The first zombie feature was an independent based heavily on the actual Haitian legend—a legend which, in the present zombie-haunted era, has been forgotten by (or remains unknown to) most fans. White Zombie stars Bela Lugosi, features sets pirated from more famous pictures, and it set the tone for all future pre-George A. Romero zombie movies. While far from perfect, it’s worth seeing, in order to understand what a zombie was, prior to the Night of the Living Dead.

As we countdown to The Walking Dead‘s mid-third-season finale, we offer White Zombie up as our Weekend Review.

Title: White Zombie

Cast, Crew, and Other Info:

Directed by Victor Helperin
Written by Garnett Weston, with elements taken from William Seabrook.

Cast

Bela Lugosi as Murder Legendre
Madge Bellamy as Madeline Short Parker
John Harron as Neil Parker
Joseph Cawthorn as Dr. Bruner
Robert Frazer as Charles Beaumont
Brandon Hurst as Silver
George Burr Macannan as Von Gelder Zombie
Frederick Peters as Chauvin Zombie
Clarence Muse as driver

Full Cast and Crew information is available at the imdb.

Buy or rent from Amazon.com.

Premise:

A couple, honeymooning in Haiti, encounter an evil sorcerer who uses the walking dead as henchmen and slave labour. Our heroes are not warned about the dangers posed by zombies—they’re told to beware the living men who revive the dead.

The plot intensifies when the zombie-master turns our heroine (Apparently, we care less about all of those other zombified people).

High Points:

The film has a purity of concept, and even beats The Serpent and the Rainbow to the possible scientific explanation for zombies, by decades.

Zombies as a metaphor for slavery and imperialism couldn’t be more obvious, though the film keeps putting it aside for its main plot. We even have Legendre’’ fear that the zombies, if they get their souls back, will tear him apart—a better ending that what we actually get.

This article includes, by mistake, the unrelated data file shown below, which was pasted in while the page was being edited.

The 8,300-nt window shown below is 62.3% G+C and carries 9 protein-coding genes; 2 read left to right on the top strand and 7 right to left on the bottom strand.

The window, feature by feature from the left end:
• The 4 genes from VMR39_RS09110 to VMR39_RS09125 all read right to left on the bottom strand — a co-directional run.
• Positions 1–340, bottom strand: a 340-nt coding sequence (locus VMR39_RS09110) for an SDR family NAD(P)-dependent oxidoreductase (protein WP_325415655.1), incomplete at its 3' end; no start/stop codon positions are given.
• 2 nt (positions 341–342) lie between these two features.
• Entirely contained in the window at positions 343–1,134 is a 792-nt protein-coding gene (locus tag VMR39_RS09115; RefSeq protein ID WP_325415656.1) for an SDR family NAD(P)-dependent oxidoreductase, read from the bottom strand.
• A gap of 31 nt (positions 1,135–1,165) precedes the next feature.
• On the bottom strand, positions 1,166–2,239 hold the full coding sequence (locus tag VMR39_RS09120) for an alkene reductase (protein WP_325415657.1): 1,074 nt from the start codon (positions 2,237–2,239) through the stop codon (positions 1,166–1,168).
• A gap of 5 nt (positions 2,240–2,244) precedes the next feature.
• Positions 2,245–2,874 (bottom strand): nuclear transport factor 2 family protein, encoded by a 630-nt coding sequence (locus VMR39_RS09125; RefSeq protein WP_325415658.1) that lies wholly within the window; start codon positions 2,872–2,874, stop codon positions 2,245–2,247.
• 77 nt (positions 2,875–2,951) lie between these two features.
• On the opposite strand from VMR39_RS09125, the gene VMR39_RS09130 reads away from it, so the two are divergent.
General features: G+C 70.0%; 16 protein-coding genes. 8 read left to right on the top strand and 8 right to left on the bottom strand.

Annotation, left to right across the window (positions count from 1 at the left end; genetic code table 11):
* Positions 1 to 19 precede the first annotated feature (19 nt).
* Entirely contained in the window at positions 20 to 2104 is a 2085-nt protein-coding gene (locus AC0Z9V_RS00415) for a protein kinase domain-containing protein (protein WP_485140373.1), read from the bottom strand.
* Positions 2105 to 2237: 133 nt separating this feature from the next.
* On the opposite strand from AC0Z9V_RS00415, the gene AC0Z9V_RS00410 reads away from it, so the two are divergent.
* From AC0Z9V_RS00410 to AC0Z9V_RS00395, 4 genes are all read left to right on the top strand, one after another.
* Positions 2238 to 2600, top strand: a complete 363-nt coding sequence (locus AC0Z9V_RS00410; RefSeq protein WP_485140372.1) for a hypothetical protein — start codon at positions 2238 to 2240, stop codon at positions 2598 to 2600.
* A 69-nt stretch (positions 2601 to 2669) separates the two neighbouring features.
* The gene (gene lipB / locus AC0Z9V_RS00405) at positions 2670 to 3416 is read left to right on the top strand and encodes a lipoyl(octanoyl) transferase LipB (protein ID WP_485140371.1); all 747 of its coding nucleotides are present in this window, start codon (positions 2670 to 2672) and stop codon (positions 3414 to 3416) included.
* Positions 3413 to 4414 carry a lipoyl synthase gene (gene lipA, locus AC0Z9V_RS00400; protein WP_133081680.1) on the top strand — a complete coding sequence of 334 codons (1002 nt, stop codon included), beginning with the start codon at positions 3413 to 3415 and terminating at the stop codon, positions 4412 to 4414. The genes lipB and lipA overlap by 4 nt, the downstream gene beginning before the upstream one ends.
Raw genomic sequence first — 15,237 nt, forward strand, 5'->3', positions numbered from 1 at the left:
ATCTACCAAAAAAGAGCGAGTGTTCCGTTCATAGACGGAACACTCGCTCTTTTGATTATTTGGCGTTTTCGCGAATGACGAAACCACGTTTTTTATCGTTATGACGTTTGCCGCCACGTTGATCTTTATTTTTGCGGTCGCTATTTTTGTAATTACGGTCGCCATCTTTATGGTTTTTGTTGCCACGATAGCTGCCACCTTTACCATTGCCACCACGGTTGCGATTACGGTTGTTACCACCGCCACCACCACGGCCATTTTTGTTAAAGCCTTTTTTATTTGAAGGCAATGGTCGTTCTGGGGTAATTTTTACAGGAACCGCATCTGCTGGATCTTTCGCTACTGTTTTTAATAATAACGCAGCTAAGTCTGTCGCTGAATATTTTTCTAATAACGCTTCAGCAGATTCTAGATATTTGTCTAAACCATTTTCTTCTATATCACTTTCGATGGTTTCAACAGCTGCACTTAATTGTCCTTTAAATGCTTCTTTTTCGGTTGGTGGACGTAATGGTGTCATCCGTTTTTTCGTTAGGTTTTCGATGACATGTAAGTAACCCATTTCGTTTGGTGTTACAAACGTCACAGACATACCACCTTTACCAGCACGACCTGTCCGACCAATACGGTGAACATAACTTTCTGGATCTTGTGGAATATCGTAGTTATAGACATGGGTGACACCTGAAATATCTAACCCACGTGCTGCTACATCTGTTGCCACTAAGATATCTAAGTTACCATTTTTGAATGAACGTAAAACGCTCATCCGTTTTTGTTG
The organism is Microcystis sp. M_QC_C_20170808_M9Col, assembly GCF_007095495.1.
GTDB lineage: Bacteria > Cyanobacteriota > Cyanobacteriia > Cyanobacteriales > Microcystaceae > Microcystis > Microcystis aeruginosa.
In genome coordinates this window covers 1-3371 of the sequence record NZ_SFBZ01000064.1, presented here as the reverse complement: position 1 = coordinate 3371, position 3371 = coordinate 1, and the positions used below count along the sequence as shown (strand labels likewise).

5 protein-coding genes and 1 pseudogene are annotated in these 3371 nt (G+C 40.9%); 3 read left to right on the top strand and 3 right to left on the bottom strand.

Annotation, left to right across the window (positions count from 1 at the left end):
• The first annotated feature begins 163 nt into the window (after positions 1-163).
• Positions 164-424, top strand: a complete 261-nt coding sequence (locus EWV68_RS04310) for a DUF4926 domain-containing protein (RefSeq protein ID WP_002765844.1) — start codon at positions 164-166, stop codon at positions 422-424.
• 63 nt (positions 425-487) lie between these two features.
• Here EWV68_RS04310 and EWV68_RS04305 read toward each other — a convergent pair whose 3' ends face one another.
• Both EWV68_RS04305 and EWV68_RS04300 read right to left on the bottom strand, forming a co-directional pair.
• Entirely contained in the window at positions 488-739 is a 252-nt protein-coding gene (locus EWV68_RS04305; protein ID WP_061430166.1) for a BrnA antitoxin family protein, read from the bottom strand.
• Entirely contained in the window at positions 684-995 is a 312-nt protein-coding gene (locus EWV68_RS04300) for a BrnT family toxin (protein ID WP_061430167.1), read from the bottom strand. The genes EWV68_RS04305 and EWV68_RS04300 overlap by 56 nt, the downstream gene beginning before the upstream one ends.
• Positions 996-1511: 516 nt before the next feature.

Low Point:

While Lugosi wields a certain sinister power, the film’s acting goes melodramatically over the top, even for an era still dominated by actors who had learned their craft in small theatres and silent films. Hollywood took a while learning what acting developed for those genres sounds like when the mic and camera come close.

The Scores:

Originality: 3/6 It’s the original zombie flick, though its makers borrowed elements from William Seabrook’s The Magic Island and an earlier story by the screenwriter.

Effects: 2/6 The effects are low-budget, even for the time. The matte shots are theatrical but obviously artificial; others, including Willis O’Brien, were doing more impressive matte shots during this era. The horror make-up comes right out of the stage and silent era.

Production: 4/6 The low-budget thriller looks more expensive than it is, because the company were able to rent sets from Dracula, Frankenstein, and even The Hunchback of Notre Dame.

The film makes fascinating and often effective use of obscure music.

Acting: 3/6

Story: 4/6 It’s a bit choppy, but they have scripted a suspenseful picture. Despite the anti-slavery and anti-imperialist messages, the film is not free of racist elements. This should not surprise anyone, given that we’re talking about a low-budget Hollywood production from 1932, but it’s worth noting.

Emotional Response: 4/6 This isn’t as well-made a picture as Dracula, but it’s creepier.

Overall: 5/6 It’s the first zombie feature, one of the few famous zombie films before Romero, and it does have excellent atmosphere. Rob Zombie considers this one of his favorite films; the fact may or may not recommend it to you.

In total, White Zombie receives 25/42.